As well as recording vocals and acoustic guitars at home, I took the Babyface with me on a location recording project, where I used it to track drums, with its ADAT In fed from a Focusrite Octopre. One feature that I found very useful in both contexts is the digital gain control for its two mic preamps. This can be set either using the rotary encoder or within Totalmix, and provides a gain range from 0dB to +60dB, in 3dB steps, while phantom power is also switched digitally and independently for both inputs. The beauty of digital control is that not only can you recall settings at a later date, if you need to match up an overdub with an original take, but you can achieve precise stereo matching across the two channels — something that can prove almost impossible with the inconsistent, non‑linear analogue gain controls found on many project‑studio interfaces. I could give my drum recordings back to the band without having to worry about rebalancing the overheads in post‑production. The preamps themselves sound very clean and do their job very adequately, as indeed do the A‑D and D‑A converters, while the Babyface sync'ed over ADAT with no problems at all.
The Babyface's headphone amp has attracted criticism in some quarters for being unable to put out a loud enough signal, a consequence of its being powered from the 5V USB connector. Whether or not this is a problem for you is likely to depend on what headphones you use. At our drum session, the drummer was playing — very loudly — along to some previously recorded backing tracks which consisted mostly of acoustic guitar. He was receiving the signal from the dual‑purpose line out/duplicate headphone out on the Babyface's breakout cable, while I monitored simultaneously on the main headphone out. This, in theory, should have been an absolute worst‑case scenario, since the duplicate output is lower in level than the main out, and plugging two pairs of phones in drops the level, as both are driven from the same amp. As it turned out, turning the headphone control all the way up gave him an adequate level on his KRK KNS8400 phones, while the level on my Sony MDR7509s was also perfectly healthy. However, both of these phones are very low‑impedance designs, which are consequently very easy to drive, and given that there was no additional room for manoeuvre, I can see that other models might be problematic.
In the past, I've sometimes felt that RME's drive to make everything smaller has had unwelcome trade‑offs. The half‑rack Fireface UC, for example, omits various controls and features that could probably have been included had it been a full rack‑width unit, and which would perhaps have made it an even better product. But with the Babyface, the advantages are much more obvious. It will sit happily on the most crowded of desks, and fit comfortably into a laptop bag or even a large coat pocket — yet with the ability to hook up an eight‑channel preamp via ADAT, it also gives you some serious power for recording multitrack sources when you need to. It's perfect for the musician who needs only a simple, compact stereo source for mixing, but wants the option to take a laptop out of the house and record bigger projects sometimes. As ever with RME products, driver support is second to none, while its simple monitor-control features are very practical and it puts as little as possible, sonically, in the way of your music. What's not to like?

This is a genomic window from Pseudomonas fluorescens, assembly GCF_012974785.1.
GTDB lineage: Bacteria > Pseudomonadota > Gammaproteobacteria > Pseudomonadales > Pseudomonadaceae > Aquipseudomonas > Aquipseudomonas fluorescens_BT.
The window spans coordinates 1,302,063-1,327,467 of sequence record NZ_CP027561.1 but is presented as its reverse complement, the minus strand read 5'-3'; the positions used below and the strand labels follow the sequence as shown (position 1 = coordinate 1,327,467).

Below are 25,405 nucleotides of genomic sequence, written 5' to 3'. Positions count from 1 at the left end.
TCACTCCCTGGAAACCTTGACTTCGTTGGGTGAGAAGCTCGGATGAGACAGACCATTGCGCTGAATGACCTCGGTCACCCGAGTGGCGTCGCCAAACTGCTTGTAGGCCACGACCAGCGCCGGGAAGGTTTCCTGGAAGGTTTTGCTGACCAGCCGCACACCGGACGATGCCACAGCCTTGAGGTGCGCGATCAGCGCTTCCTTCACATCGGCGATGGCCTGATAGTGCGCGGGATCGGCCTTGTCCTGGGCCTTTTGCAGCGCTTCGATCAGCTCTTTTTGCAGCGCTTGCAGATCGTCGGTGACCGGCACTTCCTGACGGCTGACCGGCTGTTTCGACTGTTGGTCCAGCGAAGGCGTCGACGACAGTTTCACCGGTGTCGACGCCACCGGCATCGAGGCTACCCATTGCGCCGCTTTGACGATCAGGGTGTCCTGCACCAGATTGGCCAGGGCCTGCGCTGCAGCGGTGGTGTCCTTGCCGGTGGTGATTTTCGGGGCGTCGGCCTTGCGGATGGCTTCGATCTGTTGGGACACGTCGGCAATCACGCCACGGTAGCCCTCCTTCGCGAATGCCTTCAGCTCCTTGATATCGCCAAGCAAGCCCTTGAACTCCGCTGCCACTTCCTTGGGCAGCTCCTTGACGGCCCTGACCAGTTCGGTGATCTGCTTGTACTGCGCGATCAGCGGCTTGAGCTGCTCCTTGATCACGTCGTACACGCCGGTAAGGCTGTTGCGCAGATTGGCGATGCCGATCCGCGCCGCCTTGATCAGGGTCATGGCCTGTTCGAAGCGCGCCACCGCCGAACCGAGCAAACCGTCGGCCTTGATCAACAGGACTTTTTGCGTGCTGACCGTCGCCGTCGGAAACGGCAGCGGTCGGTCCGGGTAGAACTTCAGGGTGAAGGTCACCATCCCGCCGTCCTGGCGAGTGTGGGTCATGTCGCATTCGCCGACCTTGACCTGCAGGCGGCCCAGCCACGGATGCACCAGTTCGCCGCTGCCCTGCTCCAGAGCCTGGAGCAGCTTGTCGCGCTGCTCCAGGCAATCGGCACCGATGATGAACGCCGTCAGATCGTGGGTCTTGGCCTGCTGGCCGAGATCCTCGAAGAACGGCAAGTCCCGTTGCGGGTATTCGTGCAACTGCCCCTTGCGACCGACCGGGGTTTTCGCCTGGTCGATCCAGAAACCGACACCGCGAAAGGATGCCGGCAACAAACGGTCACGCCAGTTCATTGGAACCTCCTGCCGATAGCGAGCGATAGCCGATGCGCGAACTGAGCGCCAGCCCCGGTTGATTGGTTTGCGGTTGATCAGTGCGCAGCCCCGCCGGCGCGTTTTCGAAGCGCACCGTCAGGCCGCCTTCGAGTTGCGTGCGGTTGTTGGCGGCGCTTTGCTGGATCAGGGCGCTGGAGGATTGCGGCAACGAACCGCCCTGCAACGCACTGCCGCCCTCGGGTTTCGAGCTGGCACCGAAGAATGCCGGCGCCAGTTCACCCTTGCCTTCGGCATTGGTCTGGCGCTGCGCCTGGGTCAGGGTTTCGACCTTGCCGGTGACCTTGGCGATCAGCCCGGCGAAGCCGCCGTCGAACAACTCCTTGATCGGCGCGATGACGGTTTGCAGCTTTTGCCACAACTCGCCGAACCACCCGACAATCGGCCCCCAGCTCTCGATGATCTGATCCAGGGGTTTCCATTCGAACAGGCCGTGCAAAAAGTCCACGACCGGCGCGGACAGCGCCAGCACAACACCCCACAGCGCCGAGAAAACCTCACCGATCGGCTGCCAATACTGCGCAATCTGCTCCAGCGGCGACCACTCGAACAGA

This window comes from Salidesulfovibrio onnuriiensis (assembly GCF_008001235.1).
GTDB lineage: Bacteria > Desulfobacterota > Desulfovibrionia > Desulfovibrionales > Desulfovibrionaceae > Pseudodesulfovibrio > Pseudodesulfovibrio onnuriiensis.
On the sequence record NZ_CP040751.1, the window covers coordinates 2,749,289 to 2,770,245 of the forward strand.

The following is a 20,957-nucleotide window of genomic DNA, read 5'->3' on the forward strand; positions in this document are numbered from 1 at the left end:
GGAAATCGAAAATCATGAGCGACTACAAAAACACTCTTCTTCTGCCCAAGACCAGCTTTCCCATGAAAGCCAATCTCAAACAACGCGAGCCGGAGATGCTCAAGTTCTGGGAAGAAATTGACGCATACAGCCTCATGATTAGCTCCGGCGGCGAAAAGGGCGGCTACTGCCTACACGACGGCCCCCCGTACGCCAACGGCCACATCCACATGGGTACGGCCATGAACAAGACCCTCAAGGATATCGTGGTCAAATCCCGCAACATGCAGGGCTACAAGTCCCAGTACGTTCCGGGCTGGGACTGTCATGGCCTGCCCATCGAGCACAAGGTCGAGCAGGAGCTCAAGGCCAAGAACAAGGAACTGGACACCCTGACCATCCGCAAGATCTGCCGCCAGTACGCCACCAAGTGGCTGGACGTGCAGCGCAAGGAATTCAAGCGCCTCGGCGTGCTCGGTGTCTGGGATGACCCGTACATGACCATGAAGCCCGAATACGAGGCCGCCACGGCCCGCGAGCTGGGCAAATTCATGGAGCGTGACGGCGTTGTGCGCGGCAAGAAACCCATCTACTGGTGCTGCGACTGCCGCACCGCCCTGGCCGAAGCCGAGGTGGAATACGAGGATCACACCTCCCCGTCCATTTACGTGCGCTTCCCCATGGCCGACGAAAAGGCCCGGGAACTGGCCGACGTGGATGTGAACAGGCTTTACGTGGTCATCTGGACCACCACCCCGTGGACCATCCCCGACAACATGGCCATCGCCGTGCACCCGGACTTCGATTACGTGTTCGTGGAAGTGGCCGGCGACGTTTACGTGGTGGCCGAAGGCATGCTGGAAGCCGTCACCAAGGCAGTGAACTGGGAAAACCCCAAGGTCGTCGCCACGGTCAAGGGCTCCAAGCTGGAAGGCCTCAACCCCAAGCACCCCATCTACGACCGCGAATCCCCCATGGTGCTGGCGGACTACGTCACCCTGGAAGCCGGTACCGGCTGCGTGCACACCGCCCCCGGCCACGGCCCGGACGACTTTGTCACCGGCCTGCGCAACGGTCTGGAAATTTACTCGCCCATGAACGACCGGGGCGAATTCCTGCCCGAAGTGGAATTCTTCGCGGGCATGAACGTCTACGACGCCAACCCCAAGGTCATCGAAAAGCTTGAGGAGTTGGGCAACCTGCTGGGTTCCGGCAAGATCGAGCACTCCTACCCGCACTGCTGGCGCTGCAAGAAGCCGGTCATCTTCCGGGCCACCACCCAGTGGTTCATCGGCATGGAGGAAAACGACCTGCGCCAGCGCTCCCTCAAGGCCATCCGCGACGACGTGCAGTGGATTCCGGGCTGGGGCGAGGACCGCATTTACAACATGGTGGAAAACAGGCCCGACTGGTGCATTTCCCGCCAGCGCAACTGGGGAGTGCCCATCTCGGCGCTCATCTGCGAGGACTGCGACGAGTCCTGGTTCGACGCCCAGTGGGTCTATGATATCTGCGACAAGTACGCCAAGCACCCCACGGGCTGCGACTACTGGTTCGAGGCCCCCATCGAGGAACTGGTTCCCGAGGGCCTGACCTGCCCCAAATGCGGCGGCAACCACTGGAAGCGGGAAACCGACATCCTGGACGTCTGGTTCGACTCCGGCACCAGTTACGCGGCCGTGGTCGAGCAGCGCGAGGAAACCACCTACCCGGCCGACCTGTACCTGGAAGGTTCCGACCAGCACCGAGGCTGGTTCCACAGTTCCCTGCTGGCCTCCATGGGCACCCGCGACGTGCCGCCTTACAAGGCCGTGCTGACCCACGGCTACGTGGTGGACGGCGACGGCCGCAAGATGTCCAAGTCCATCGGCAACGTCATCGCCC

The Babyface's visual design seems to borrow some of its cues from Apogee's Duet, and the two have quite a lot of basic functionality in common. However, the Duet is a Mac‑only device, connects via Firewire rather than USB 2, and lacks the Babyface's ADAT I/O. Avid's new Pro Tools Mbox Pro is perhaps also worth considering. Much larger than the Duet, and again connecting via Firewire, it nevertheless offers a decent complement of I/O and what looks to be a reasonably sophisticated monitor controller. MOTU's Ultralite looks rather prosaically like an audio interface, and not like a designer gadget from the year 2525, but can be hooked up via Firewire or USB 2, and offers most of the same features as the Babyface. And if the name Babyface isn't sufficiently ridiculous, and you have a Firewire port, you could also consider TC's Impact Twin, another well‑specified and compact desktop unit.
USB 2 audio & MIDI interface
- Compatible with: Mac OS 10.5 and above, Windows XP SP2, Vista and 7.
- Analogue inputs: two (two XLRs on breakout cable; input 2 also available as high‑impedance instrument jack).
- Analogue outputs: four (two XLRs and a stereo jack on breakout cable; outputs 3/4 duplicated at headphone jack).
- Mic preamps: two.
- Digital I/O: optical S/PDIF or ADAT.
- Other I/O: MIDI In and Out.